The secret to presenting Venn diagrams effectively

 
Venn_Diagram_Cover_Image.png
 

Venn diagrams can be pretty tricky to present because they are packed with information.

In your most basic Venn diagram, there are at least two separate components, and then an overlap between them. That’s 3 distinct ideas on one slide, even with a “simple” Venn diagram.

That’s not a huge deal and, if done well, probably won’t cause your audience to feel too confused or overwhelmed.

But what about when there are THREE components with an overlap? Now you actually have 7 ideas on one slide!

That makes it harder for you to explain AND overwhelming for your audience. Once we get to three (or four) part Venn diagrams, then it’s not a matter of whether they’ll be overwhelmed: it’s a matter of how fast they’ll be overwhelmed.

With 7+ ideas on a single slide, all part of the same visual, it’s too easy for your audience to lose track of which components you’re referring to. That means, if you want to help your audience follow along with your multi-component Venn diagram, then you NEED to put some extra effort into your slides.

But most people only think of 2 options for presenting their Venn diagrams:

(1) find one that already exists on the internet or (2) Try to make your own directly in PowerPoint or Keynote using shapes & adjusting the opacity. But there are some downsides to these approaches, especially the first one.

Here’s why using a Venn diagram plucked from the interwebs is a bad idea:

1. Their font sizes are too small for a presentation…

2. The colors and fonts won’t match the rest of your presentation.

And, erm…

What’s the nicest way I can say this?

3. They’re not well-designed.

 
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But the biggest problem with static images of Venn diagrams is this: you can’t do anything to help prevent information overload.

And NO, your laser pointer is NOT a solution. Everyone hates laser pointers, please don’t use one.

So, once you realize that an image found online isn’t a good option, your next step is probably to try to create one in PowerPoint using shapes.

Here’s the problem with trying to make Venn diagrams in PowerPoint or Keynote using shapes & adjusting the transparency:

 
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Let’s say you have a Venn diagram with 3 components. What you can do in PowerPoint is make 3 shapes, in different colors, then adjust the opacity a little bit.

I’ve done this, and I’m pretty sure this is what you’ve done before, too. But this is not a great way to present a Venn diagram, either!

Even if you only showed 2 circles at once (and their overlap), you don’t have control over the color and can’t always make it distinct enough. Plus, you can’t control the formatting of the very center of the Venn diagram (where all three overlap).

It’s better than finding an image online, but you still don’t have full customization of each piece.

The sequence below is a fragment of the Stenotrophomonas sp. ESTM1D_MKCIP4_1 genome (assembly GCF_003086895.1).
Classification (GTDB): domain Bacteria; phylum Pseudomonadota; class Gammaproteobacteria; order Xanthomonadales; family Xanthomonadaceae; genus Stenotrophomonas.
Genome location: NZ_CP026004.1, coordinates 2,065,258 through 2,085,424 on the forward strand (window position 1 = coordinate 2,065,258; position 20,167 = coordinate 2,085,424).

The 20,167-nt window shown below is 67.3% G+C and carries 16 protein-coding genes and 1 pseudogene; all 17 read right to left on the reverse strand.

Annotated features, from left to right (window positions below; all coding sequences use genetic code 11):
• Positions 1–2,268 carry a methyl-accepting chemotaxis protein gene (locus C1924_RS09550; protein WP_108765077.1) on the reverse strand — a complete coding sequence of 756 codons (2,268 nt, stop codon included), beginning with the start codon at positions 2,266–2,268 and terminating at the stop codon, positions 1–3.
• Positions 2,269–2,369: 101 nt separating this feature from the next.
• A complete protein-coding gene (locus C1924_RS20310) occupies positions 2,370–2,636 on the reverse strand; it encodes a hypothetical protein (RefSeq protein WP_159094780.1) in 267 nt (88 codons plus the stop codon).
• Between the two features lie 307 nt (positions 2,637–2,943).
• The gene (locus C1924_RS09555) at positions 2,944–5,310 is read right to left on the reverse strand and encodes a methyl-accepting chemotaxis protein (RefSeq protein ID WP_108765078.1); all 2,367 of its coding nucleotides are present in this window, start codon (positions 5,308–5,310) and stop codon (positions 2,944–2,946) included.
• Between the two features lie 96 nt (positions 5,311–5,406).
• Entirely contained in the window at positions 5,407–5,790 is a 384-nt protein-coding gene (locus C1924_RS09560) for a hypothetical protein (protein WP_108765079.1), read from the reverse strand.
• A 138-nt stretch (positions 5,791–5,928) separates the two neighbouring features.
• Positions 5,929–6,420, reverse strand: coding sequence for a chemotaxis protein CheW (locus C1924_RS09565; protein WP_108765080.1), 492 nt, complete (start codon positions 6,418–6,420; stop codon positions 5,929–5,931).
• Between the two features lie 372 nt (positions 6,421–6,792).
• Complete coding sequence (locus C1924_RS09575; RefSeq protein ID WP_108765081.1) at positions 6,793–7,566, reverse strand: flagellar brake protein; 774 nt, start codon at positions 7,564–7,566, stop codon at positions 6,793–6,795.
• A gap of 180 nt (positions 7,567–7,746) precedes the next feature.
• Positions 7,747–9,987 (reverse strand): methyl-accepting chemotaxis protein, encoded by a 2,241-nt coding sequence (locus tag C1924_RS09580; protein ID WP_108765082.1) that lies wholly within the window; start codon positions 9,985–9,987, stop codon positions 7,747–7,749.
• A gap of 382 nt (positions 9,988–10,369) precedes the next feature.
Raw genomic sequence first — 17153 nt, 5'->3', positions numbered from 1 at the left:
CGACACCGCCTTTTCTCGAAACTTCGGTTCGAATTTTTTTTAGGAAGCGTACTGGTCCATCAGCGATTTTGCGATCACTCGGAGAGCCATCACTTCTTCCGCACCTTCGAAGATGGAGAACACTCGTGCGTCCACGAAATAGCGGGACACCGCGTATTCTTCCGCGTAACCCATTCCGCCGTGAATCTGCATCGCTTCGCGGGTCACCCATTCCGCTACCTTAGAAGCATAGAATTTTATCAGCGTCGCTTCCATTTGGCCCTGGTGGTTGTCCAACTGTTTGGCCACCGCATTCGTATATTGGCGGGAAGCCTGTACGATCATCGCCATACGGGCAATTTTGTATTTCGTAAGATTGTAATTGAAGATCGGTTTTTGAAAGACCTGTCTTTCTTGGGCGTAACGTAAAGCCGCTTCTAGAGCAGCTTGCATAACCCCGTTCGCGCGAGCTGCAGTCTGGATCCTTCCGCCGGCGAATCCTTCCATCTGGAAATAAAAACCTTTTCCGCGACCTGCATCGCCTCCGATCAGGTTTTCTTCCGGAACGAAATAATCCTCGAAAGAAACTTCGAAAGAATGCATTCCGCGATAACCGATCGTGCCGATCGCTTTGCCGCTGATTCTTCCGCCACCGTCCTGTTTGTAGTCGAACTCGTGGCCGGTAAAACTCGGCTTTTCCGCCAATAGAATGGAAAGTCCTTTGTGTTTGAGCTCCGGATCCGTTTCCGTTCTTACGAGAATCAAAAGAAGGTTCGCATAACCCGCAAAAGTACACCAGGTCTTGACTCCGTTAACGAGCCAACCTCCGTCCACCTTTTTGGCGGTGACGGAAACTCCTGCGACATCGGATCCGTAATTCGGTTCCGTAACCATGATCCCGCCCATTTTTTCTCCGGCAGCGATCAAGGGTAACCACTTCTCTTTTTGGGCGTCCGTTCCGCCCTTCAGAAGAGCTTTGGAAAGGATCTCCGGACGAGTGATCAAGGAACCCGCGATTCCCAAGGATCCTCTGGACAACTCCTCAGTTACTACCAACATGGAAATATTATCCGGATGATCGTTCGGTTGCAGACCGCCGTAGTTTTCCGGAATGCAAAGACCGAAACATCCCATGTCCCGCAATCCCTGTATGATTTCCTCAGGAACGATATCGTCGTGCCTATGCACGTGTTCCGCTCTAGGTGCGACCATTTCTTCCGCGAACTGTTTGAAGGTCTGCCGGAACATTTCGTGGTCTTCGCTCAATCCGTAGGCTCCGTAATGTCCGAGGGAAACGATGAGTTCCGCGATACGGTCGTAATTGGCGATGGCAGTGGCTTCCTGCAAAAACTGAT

If all you do is adjust the opacity, then you can’t help your audience focus on just one piece of the Venn diagram, like this does:

 
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ahhhhh right? Now, hopefully you see what I mean!

So, how do you make that happen?

What’s the solution?

You need to break the Venn diagram into smaller pieces, so you can fully customize each individual piece of the Venn diagram.

That way, you can change the colors as needed to help your audience focus on the component/s you’re talking about — in real time.

For example, let’s say you’re talking about the overlap of Component A and Component B. That’s a lot of information going on at once, so you should be doing something to focus their attention on that specific overlap.

But you can’t do that with a static image found online. You can’t do that in Keynote (as far as I know!). You can do it in PowerPoint…if you know how to use the feature that lets you do this. But, the #1 challenge people have is that they’re short on time, so few people have the time to DIY this.


p.s. Don’t know what feature I’m talking about? Check your inbox! If you were already signed up for the Communication Café (my email newsletter) I explain more and even give you a quick tutorial on how to create it.

Not part of the Communication Café yet? Sign up now so you don’t miss the next tip:


Missed the email or don’t want to DIY? Good thing you’ve found my blog post, friend! Because I’ve got you covered: I made you some templates.

 
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We’ve made you 2- and 3-part Venn diagrams in professional design software (Affinity Designer, if you’re curious) and built you easy-to-edit Venn diagram templates in PowerPoint.

This template pack has everything you need to present Venn diagrams in a beautiful, engaging, and effective way. You get:

  1. A 2-component Venn Diagram in black and white (so you can use your own colors).

  2. A 2-component Venn Diagram in color (so you can just copy and paste, and be on your way!).

  3. A 3-component Venn Diagram in black and white.

  4. A 3-component Venn Diagram in color.

  5. The 3-component Venn Diagram (color) with each overlapping “piece” in color (and the rest in gray).

And that’s just the basic components and setup. Then, I broke down the 3-component Venn diagram (in color) in several ways for you:

  1. The 3-component Venn Diagram with two components & their overlap in color (and the remaining component in gray).

  2. The 3-component Venn Diagram (color) showing only two components (and their overlap) one at a time.

  3. Just the overlap section in color (everything else gray), while still showing all the center lines

  4. Just the overlap section in color (everything else gray), without all of the center lines.

I also made some quick instructional videos on how to use the templates and change the color of pieces with ideas for how to present them.

That’s 17 slides of Venn diagram templates ready to go.

No advanced tech skills required! Even if you don’t consider yourself tech savvy and aren’t all that familiar with PowerPoint, the instructions I provide (with a couple videos) will show you what to do.